- Sections 95 and 95: These sections say when the court may divide excluded property between spouses and when it may divide family property unequally.
- Section 109(1): This section allows the court to make orders for the ownership and division of property outside of British Columbia.
Interestingly, there isn't a section that explicitly says "the court should make orders dividing family property and family debt equally"; you have to figure this out from s. 81, which says that each spouse should have half of the family property and family debt, and from s. 94, which says that the court can make orders dividing family property and family debt.
Dividing property and debt under the Family Law Act
Here's a step-by-step guide to Part 5. The discussions that follow will go into things in more detail.
To divide property and debt under the Family Law Act, you first have to figure out whether you're a "spouse" as defined by s. 3(1)(a) or 3(1)(b)(i). You must either be married or have lived with your partner in a marriage-like relationship for at least two years.
If you're not a spouse, stop and read the discussion in the introductory section of this chapter, Property & Debt, about the property rights of people who aren't spouses. People who don't qualify as spouses are entitled to share in property that they both own, and may have an interest in property only one of them owns under the common law relating to trusts and equity.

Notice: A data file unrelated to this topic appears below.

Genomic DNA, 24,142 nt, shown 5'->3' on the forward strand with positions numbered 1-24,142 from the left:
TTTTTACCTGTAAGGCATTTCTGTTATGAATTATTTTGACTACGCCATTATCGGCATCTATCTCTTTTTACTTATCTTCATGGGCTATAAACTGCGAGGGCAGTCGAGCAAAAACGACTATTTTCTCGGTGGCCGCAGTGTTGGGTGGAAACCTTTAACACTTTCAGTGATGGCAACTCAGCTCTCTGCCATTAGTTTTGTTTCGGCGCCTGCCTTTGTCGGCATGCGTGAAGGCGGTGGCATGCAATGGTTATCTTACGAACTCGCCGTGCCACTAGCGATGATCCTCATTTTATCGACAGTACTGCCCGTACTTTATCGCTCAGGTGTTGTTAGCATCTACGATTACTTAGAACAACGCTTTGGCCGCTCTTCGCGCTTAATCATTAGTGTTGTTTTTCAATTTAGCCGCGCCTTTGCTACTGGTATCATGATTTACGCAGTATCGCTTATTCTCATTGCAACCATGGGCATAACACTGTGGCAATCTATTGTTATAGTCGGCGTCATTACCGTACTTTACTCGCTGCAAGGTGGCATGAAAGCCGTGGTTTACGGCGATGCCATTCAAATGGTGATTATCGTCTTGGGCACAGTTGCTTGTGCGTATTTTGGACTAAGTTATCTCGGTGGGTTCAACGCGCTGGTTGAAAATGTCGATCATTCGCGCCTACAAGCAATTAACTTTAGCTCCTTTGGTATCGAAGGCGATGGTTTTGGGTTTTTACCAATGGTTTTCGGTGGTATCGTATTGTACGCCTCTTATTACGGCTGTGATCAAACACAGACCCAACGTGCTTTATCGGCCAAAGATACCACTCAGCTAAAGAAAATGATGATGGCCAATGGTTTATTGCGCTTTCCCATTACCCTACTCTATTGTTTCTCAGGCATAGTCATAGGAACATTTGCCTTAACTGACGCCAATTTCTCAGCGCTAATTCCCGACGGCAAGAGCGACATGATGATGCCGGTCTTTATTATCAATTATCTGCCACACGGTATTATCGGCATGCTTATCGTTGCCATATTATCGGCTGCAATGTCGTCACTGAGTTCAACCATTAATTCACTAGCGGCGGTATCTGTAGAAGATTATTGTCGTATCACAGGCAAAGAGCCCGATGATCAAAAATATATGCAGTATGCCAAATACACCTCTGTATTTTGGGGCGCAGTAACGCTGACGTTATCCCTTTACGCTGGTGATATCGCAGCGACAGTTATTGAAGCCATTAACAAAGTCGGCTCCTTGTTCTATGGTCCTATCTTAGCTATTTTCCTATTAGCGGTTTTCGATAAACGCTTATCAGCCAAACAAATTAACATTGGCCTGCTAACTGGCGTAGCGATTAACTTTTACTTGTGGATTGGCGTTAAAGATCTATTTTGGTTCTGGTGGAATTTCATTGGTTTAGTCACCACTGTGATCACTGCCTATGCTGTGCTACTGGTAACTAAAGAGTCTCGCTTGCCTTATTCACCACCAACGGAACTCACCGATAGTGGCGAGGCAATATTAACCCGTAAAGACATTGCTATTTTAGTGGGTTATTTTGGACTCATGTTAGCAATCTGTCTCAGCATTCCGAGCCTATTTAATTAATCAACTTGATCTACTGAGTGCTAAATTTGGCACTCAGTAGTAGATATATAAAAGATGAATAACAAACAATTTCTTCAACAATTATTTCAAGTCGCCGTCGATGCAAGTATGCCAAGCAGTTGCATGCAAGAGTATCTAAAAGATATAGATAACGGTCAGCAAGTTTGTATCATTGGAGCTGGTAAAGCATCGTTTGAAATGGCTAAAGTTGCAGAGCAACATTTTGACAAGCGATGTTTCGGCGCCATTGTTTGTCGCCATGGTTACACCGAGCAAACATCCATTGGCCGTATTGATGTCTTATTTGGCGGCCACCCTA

Next you need to look at any cohabitation agreement or marriage agreement that you may have signed earlier in your relationship to see whether it talks about property or debt.
If you have an agreement about property, stop. Section 94(2) says that you cannot apply for a division of property if there's a written agreement about property or debt until that agreement is set aside.
Next you have to check that you're making your claim within the time limits set out in s. 198(2). Married spouses must bring their claims for the division of property and debt within two years of the date of their divorce or a declaration that their marriage is a nullity; unmarried spouses must bring their claims within two years of the date of their separation.
If you're outside the time limits, stop. Talk to a lawyer to confirm that you're out of time and ask about whether you're within the limitation period to ask for an interest in property under the common law relating to trusts and equity.
Now you have to figure out whether there's another court somewhere outside of British Columbia that has the authority to make an order affecting you, your spouse, and your property. Most of the time the answer to this question will be no. However, if:
- you and your spouse lived somewhere else for a long time,
- you have property outside of the province, or
- you have a cohabitation agreement or a marriage agreement that requires the laws and courts of another place to be used,
there may be a problem. If another court can make an order, you then have to figure out under s. 106 whether the courts of British Columbia should be dealing with your proceeding at all.
If your case is better dealt with by another court, stop because you'll need to start a court proceeding there. If not, you can continue here.